Provided by: postgresql-client-8.4_8.4.8-2_i386 bug

NAME

       FETCH - retrieve rows from a query using a cursor

SYNOPSIS

       FETCH [ direction { FROM | IN } ] cursorname

       where direction can be empty or one of:

           NEXT
           PRIOR
           FIRST
           LAST
           ABSOLUTE count
           RELATIVE count
           count
           ALL
           FORWARD
           FORWARD count
           FORWARD ALL
           BACKWARD
           BACKWARD count
           BACKWARD ALL

DESCRIPTION

       FETCH retrieves rows using a previously-created cursor.

       A cursor has an associated position, which is used by FETCH. The cursor
       position can be before the first  row  of  the  query  result,  on  any
       particular row of the result, or after the last row of the result. When
       created, a cursor is positioned before the first row.   After  fetching
       some rows, the cursor is positioned on the row most recently retrieved.
       If FETCH runs off the end of the available rows then the cursor is left
       positioned  after  the  last  row,  or before the first row if fetching
       backward. FETCH ALL or FETCH BACKWARD ALL will always leave the  cursor
       positioned after the last row or before the first row.

       The  forms  NEXT, PRIOR, FIRST, LAST, ABSOLUTE, RELATIVE fetch a single
       row after moving the cursor appropriately. If there is no such row,  an
       empty  result is returned, and the cursor is left positioned before the
       first row or after the last row as appropriate.

       The forms using FORWARD and BACKWARD retrieve the indicated  number  of
       rows  moving  in  the forward or backward direction, leaving the cursor
       positioned on the last-returned row (or after/before all rows,  if  the
       count exceeds the number of rows available).

       RELATIVE  0, FORWARD 0, and BACKWARD 0 all request fetching the current
       row without moving the cursor, that is, re-fetching the  most  recently
       fetched  row.  This will succeed unless the cursor is positioned before
       the first row or after the last row; in which case, no row is returned.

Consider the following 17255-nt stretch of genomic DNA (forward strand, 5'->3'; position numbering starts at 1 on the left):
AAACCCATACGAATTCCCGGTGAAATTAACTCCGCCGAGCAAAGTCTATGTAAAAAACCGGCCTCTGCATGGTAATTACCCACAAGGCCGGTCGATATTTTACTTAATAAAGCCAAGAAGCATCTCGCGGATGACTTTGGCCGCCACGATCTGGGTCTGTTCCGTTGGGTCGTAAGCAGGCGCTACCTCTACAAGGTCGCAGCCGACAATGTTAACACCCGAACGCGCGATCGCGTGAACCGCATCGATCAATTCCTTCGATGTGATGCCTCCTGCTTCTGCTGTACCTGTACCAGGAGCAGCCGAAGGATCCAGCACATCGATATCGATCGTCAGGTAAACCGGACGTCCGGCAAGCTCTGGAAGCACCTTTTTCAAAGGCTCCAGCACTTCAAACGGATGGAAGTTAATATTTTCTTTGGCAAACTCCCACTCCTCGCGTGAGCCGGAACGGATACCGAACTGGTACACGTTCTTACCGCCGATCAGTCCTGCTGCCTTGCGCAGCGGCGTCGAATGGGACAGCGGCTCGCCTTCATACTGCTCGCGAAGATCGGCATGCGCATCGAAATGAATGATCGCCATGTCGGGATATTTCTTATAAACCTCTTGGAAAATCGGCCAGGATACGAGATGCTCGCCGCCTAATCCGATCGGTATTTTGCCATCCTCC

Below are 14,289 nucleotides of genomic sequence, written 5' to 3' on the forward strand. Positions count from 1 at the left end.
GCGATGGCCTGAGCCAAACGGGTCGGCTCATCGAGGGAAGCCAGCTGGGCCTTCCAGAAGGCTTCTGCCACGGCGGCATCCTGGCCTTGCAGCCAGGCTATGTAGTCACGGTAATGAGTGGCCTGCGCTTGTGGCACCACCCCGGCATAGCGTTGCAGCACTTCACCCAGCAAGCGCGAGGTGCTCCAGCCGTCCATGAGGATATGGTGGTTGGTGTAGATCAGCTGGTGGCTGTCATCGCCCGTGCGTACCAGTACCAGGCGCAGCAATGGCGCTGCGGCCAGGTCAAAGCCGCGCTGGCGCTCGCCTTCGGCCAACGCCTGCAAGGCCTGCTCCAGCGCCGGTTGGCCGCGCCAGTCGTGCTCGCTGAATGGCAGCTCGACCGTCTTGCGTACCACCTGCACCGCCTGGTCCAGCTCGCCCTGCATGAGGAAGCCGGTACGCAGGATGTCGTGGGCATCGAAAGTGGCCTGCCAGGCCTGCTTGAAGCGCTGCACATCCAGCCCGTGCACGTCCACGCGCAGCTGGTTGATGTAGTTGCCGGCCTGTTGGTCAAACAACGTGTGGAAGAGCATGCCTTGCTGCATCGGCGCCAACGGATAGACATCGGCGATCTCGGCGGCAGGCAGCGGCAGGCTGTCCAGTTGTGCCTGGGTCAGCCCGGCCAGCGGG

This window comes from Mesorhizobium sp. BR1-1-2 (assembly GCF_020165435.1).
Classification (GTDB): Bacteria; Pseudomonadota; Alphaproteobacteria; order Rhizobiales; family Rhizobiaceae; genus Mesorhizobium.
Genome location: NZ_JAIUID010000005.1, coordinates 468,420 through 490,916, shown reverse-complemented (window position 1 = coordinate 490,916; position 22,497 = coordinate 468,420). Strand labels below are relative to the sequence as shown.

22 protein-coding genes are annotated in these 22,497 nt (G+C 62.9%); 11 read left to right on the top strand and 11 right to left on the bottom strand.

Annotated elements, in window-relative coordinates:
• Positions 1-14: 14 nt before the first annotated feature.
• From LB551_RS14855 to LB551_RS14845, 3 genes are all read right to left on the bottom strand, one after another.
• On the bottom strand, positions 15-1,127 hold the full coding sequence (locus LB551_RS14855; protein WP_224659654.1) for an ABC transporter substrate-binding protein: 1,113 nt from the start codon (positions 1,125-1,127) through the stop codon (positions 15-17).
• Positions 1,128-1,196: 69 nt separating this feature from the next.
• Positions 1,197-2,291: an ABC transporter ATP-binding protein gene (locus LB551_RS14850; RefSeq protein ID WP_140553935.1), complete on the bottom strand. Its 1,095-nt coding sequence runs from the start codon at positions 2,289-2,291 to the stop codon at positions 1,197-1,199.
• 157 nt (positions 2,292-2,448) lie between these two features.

Note: This page describes usage of cursors at  the  SQL  command
              level.   If  you  are  trying  to  use cursors inside a PL/pgSQL
              function, the rules are different -- see in the documentation.

PARAMETERS

       direction
              direction defines the fetch direction  and  number  of  rows  to
              fetch. It can be one of the following:

              NEXT   Fetch  the  next row. This is the default if direction is
                     omitted.

              PRIOR  Fetch the prior row.

              FIRST  Fetch the first row of the query (same as ABSOLUTE 1).

              LAST   Fetch the last row of the query (same as ABSOLUTE -1).

              ABSOLUTE count
                     Fetch the count'th row of the query, or the abs(count)'th
                     row  from  the  end if count is negative. Position before
                     first row or after last row if count is out of range;  in
                     particular, ABSOLUTE 0 positions before the first row.

              RELATIVE count
                     Fetch  the  count'th succeeding row, or the abs(count)'th
                     prior row if count is negative. RELATIVE 0 re-fetches the
                     current row, if any.

              count  Fetch the next count rows (same as FORWARD count).

              ALL    Fetch all remaining rows (same as FORWARD ALL).

              FORWARD
                     Fetch the next row (same as NEXT).

              FORWARD count
                     Fetch  the  next  count  rows.   FORWARD 0 re-fetches the
                     current row.

              FORWARD ALL